Yes, I'm sure she would. Mick. In fact she could have moved into my own old run-down Victorian terraced house which was built in 1900 had it been in Australia....no, on second thoughts, I love it too much to part with it. Thankyou for your recommendations for other countries' celebrations but I have no interest at all. I am a home-bird and have never in my life had the slightest interest in other countries. That is no slight on the majority of people, yourself included, who DO love to visit other countries and see other cultures , but each to his/her own. I will stick with Hindley's Christmas lights. I can walk it home to Abram from there.
So very true Irene, we've had Aussies as neighbours and sure enough they were very nice and friendly, but they could have won a prize from the top shelf for whinging, I'm sure they would look around for anything just to have a whinge. And, not surprisingly, everything was always so much better in Australia.
Derek B,Gary and Garry I agree it used to a great shopping area and the market was second to none.You never needed to really go out of the area,there was every kind of shop there.Unfortunately as I have said before,certain townships are very neglected in comparison to others,hence loads of the same thing; nail bars,hair stylists,fast food eateries.Thanks for the mention Maureen ,I never knew Michael was your brother when he lived near me.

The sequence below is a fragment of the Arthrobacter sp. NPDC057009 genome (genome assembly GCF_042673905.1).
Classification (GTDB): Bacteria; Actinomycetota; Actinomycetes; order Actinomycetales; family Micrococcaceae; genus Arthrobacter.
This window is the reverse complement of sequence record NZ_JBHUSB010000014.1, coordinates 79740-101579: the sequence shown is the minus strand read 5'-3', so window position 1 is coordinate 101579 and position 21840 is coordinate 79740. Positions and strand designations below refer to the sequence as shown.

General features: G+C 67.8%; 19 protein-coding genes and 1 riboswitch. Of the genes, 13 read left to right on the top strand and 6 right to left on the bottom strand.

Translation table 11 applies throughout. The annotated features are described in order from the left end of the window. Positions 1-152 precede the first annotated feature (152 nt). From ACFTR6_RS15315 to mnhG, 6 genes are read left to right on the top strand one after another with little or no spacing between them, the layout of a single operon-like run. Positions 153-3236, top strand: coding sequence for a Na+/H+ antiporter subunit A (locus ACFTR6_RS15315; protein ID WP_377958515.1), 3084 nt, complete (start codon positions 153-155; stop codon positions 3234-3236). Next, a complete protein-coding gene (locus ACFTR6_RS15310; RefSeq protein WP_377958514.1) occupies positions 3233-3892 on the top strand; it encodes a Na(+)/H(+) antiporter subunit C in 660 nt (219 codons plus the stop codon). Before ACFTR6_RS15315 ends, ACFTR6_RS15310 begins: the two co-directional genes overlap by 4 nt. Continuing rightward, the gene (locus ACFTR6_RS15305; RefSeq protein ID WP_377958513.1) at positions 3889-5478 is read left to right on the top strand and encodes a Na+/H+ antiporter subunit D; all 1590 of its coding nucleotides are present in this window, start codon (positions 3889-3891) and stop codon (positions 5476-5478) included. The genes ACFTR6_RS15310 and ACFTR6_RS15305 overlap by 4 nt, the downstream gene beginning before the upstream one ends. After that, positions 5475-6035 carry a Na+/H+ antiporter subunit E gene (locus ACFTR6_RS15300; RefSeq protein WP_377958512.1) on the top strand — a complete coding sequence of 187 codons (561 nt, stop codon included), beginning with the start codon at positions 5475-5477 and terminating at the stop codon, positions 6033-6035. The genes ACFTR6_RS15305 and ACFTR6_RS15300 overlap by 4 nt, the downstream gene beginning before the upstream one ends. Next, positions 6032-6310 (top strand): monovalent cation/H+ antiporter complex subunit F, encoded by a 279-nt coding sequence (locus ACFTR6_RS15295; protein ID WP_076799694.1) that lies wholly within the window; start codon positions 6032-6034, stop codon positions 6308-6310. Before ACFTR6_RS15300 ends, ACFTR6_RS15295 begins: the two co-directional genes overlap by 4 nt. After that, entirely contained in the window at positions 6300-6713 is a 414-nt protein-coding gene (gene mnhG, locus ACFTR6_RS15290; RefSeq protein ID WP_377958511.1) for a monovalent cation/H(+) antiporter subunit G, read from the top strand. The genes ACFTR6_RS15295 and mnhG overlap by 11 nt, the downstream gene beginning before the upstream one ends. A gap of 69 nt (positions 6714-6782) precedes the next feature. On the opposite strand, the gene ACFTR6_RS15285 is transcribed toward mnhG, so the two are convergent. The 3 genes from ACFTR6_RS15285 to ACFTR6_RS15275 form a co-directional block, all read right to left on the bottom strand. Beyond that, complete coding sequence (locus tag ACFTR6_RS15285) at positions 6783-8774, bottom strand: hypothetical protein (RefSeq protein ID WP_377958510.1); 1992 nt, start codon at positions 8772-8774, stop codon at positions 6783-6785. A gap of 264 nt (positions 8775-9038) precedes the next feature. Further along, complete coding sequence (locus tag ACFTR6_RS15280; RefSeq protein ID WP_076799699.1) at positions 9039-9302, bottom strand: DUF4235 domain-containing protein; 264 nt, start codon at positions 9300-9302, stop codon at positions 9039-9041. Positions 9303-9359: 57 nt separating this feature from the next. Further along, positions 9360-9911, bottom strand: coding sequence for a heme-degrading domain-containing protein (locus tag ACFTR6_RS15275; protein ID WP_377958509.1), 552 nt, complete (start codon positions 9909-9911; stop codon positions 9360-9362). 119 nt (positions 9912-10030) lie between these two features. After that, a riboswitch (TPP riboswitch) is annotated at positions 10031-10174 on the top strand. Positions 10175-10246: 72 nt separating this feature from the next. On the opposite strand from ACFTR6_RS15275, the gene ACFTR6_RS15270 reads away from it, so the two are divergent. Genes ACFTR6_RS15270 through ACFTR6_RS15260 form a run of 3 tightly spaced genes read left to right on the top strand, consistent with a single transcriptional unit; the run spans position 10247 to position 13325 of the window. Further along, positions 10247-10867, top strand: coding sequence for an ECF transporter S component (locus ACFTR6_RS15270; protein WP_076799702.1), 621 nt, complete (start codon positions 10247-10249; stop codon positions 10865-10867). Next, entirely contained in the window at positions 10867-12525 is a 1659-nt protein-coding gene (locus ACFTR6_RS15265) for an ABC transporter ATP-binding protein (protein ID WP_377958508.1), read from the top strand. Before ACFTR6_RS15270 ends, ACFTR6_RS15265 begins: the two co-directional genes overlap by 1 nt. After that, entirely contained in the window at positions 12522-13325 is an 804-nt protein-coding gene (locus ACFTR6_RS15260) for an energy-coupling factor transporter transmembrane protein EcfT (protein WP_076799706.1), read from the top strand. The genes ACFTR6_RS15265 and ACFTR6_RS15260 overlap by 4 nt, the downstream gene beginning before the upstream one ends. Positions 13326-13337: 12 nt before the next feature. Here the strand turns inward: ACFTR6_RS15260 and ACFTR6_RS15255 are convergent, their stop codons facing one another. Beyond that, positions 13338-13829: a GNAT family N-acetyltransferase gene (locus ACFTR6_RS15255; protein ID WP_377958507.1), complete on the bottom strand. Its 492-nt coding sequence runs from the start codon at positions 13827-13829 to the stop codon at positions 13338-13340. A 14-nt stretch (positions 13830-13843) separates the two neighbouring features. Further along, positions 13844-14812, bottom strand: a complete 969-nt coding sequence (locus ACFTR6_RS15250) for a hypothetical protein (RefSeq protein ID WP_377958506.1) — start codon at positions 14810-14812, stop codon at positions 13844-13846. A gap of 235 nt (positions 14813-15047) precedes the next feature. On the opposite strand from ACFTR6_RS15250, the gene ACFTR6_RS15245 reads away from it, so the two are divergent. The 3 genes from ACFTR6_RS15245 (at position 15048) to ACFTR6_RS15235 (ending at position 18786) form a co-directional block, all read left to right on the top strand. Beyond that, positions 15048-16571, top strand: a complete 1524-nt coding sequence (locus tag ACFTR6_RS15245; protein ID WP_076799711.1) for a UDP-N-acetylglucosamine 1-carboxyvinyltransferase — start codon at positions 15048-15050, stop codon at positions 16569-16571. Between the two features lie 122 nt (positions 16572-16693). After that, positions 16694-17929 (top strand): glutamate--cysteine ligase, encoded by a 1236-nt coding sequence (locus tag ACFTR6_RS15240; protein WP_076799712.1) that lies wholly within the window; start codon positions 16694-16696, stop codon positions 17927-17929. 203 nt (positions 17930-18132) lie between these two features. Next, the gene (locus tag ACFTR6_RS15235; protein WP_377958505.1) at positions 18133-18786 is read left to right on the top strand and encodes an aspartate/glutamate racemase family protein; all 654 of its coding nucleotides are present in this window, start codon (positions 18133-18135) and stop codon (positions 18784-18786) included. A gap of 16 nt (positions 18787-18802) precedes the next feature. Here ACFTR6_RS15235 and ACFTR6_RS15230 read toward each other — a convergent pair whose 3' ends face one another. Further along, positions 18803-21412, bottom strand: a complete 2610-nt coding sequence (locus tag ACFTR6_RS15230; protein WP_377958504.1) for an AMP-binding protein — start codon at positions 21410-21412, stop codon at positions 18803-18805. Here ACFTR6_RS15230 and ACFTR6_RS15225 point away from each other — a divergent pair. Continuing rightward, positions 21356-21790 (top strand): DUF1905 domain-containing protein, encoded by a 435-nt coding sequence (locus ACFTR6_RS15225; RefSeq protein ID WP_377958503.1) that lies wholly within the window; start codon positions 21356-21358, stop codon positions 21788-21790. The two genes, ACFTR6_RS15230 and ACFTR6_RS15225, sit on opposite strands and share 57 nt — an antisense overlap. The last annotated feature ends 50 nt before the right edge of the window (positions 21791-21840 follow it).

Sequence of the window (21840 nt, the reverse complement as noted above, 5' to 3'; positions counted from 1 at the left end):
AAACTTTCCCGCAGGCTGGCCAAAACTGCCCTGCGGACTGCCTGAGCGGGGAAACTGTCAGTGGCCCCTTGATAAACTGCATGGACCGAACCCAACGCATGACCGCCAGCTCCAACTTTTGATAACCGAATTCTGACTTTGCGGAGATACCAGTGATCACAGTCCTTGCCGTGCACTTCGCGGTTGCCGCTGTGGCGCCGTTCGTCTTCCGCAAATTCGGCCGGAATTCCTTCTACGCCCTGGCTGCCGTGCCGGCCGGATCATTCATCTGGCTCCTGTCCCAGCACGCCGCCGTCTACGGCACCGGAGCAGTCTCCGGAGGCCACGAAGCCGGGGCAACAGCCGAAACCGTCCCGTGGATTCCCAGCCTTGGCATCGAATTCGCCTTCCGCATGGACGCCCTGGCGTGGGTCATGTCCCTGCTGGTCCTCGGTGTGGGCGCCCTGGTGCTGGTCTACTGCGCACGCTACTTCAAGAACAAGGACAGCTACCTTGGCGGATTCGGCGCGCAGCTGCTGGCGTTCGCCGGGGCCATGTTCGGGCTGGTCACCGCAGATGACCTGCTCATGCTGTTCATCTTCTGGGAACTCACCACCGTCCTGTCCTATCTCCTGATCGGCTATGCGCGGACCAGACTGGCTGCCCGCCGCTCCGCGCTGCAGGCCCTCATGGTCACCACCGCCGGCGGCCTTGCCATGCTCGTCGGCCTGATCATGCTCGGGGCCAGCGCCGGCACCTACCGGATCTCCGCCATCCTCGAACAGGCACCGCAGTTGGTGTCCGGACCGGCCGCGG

It is better in Australia Cyril, except for there telly program's and the flies.
Mick try to understand for goodness sake, if you are not happy in your Country then try to improve it or bugger off somewhere else, but don't try to make out the other person didn't try hard enough. If it doesn't suit them that's all there is to it. The sweetest words I ever heard in my life came from a assistant in a pie shop two days after coming home to this country. " Terra Love" she said as I left the shop and those two words said to "I'm Home", and in seven years in 'Oz' no shopkeeper ever said thank you or good bye after my purchase, it's just a culture thing you accept, or not.
I suppose the reason the type of shops like nail bars and fast food outlets spring up is because of the low rents. It is sad when buildings become run down in the main shopping streets. I remember Hindley in the mid to late sixties for the Market and a popular pub called the Banner. It was brilliant at the weekend with the groups that were on there. A time I wouldn't have missed for anything.
Elizabeth,we didn't know each other then though did we?,he was a rum un' wasn't he..I never stop missing him.
Pee Bee I'm not saying I like Australia, all I'm trying to say how wrong some of the comments from stick in the mud folk who have never traveled are on this thread.